"If you want your children to be intelligent, read them fairy tales. If you want them to be more intelligent, read them more fairy tales." Albert Einstein
05 November 2011
The Implosion of Aggie Winchester
Zielin, Lara. The Implosion of Aggie Winchester. New York: Penguin, 2011.
Aggie is a Goth girl. Aggie is also the principal's daughter, and those two things don't always mix well. Throw in a best friend who is pregnant, a mixed-up prom election, and a breast cancer diagnosis for the principal, and Aggie's got more than she can handle. Aggie spends much of this book attempting to do the right thing, failing miserably at it, and trying to discover who she really is.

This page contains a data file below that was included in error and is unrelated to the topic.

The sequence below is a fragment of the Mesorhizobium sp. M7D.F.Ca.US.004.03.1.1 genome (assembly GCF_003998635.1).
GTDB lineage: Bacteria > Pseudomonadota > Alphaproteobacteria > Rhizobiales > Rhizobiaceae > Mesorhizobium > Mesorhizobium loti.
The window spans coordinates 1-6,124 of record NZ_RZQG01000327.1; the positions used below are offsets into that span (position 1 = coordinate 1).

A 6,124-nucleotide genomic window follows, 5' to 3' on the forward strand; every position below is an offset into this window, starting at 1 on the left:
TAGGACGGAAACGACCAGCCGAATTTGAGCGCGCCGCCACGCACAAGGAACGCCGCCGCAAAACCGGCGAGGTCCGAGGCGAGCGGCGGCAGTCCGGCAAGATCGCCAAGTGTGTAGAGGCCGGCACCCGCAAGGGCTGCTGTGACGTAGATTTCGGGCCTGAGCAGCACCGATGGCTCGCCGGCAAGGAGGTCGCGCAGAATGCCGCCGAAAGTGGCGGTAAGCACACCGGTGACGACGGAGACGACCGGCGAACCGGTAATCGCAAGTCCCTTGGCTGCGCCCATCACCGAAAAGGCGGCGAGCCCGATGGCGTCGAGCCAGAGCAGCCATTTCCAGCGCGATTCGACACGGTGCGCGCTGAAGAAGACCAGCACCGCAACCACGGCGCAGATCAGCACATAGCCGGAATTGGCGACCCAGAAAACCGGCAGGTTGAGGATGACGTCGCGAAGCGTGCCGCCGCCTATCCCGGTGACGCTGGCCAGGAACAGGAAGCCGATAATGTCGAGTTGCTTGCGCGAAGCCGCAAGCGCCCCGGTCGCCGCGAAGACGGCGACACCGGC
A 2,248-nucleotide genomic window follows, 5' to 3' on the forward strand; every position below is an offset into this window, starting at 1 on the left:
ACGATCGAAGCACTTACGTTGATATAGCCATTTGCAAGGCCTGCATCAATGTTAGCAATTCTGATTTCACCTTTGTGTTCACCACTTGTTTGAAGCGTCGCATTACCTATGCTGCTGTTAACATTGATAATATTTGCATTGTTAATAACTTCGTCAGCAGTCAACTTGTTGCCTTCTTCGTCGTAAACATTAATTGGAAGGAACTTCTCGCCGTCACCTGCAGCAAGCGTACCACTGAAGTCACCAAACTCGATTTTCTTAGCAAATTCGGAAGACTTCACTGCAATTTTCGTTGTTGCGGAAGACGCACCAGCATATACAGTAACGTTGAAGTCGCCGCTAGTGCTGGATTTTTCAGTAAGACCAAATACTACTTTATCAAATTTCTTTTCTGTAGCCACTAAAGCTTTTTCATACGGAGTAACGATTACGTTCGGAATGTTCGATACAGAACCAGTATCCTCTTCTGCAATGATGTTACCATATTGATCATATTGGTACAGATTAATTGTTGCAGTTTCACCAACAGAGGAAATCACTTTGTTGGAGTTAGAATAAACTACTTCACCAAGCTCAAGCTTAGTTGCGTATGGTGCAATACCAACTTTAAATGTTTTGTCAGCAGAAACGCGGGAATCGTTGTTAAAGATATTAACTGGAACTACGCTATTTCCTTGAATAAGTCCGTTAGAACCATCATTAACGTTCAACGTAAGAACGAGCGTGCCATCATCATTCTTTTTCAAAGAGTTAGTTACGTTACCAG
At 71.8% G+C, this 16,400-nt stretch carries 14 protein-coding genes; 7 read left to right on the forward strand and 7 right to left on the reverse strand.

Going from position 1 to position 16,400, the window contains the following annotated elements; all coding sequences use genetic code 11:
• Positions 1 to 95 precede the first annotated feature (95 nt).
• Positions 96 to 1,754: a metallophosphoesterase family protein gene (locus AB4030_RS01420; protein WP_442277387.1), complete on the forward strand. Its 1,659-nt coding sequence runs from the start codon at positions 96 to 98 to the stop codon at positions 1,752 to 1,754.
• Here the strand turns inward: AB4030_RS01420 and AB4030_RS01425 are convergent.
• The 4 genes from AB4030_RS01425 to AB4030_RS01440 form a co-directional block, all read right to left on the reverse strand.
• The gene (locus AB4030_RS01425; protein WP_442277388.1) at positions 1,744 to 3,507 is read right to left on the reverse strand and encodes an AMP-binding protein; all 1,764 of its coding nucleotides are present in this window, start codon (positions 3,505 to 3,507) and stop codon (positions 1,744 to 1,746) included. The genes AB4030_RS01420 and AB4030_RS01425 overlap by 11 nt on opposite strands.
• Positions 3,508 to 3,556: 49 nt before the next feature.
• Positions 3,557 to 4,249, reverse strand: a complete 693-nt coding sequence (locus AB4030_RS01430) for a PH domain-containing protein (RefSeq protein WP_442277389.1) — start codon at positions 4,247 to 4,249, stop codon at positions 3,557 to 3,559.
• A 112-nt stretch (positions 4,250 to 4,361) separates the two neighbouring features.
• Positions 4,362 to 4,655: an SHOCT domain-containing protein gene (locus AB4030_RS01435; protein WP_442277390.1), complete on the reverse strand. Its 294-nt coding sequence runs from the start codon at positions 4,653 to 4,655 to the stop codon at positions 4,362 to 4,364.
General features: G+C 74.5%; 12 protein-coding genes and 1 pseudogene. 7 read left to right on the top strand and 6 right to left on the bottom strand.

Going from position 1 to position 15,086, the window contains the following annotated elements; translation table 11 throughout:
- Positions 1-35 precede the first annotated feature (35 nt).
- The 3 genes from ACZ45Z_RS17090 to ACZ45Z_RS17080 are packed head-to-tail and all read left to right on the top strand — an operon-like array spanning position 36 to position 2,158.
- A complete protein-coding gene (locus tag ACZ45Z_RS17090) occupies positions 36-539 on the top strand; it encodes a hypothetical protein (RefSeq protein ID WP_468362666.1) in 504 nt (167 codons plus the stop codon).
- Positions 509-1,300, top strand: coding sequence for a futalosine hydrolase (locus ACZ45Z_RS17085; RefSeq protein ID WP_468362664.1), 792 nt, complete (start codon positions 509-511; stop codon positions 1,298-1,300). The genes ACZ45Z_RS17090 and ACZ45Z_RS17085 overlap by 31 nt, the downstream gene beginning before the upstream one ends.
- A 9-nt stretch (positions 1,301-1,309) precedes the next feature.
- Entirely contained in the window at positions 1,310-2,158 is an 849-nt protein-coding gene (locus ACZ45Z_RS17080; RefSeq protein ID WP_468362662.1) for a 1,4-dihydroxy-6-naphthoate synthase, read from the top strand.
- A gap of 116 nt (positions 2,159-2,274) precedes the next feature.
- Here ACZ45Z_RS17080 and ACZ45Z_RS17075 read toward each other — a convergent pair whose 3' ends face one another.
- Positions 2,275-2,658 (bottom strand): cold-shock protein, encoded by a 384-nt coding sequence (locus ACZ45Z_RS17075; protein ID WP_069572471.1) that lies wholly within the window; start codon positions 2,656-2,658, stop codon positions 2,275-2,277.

I enjoyed parts of this book. I liked how Aggie was trying to do the right thing, even though she often made mistakes in doing that. I liked that she was (usually) very honest with her family. I very much appreciated the ending of this book. What I didn't like was the fact that Aggie often attempted to tell her parents the truth and was not believed. Perhaps the author added this element to induce the frustration that Aggie likely felt in these discussions with her parents.